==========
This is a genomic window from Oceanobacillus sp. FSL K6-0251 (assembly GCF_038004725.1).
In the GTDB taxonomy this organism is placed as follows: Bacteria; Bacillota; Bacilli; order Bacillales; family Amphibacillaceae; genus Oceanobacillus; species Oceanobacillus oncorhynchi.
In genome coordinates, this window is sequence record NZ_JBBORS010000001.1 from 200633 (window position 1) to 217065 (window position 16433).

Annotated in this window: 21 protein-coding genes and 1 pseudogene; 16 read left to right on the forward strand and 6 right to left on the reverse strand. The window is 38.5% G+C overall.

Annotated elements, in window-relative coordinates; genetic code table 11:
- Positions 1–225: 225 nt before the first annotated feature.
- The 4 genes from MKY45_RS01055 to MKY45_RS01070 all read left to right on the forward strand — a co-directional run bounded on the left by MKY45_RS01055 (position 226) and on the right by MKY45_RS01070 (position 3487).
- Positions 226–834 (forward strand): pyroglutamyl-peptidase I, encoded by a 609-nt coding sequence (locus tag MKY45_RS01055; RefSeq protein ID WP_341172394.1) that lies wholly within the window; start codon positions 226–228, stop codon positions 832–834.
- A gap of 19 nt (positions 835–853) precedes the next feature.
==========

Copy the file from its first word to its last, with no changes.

This is a genomic window from Oceanobacillus sp. FSL K6-0251 (assembly GCF_038004725.1).
In the GTDB taxonomy this organism is placed as follows: Bacteria; Bacillota; Bacilli; order Bacillales; family Amphibacillaceae; genus Oceanobacillus; species Oceanobacillus oncorhynchi.
In genome coordinates, this window is sequence record NZ_JBBORS010000001.1 from 200633 (window position 1) to 217065 (window position 16433).

Annotated in this window: 21 protein-coding genes and 1 pseudogene; 16 read left to right on the forward strand and 6 right to left on the reverse strand. The window is 38.5% G+C overall.

Annotated elements, in window-relative coordinates; genetic code table 11:
- Positions 1–225: 225 nt before the first annotated feature.
- The 4 genes from MKY45_RS01055 to MKY45_RS01070 all read left to right on the forward strand — a co-directional run bounded on the left by MKY45_RS01055 (position 226) and on the right by MKY45_RS01070 (position 3487).
- Positions 226–834 (forward strand): pyroglutamyl-peptidase I, encoded by a 609-nt coding sequence (locus tag MKY45_RS01055; RefSeq protein ID WP_341172394.1) that lies wholly within the window; start codon positions 226–228, stop codon positions 832–834.
- A gap of 19 nt (positions 835–853) precedes the next feature.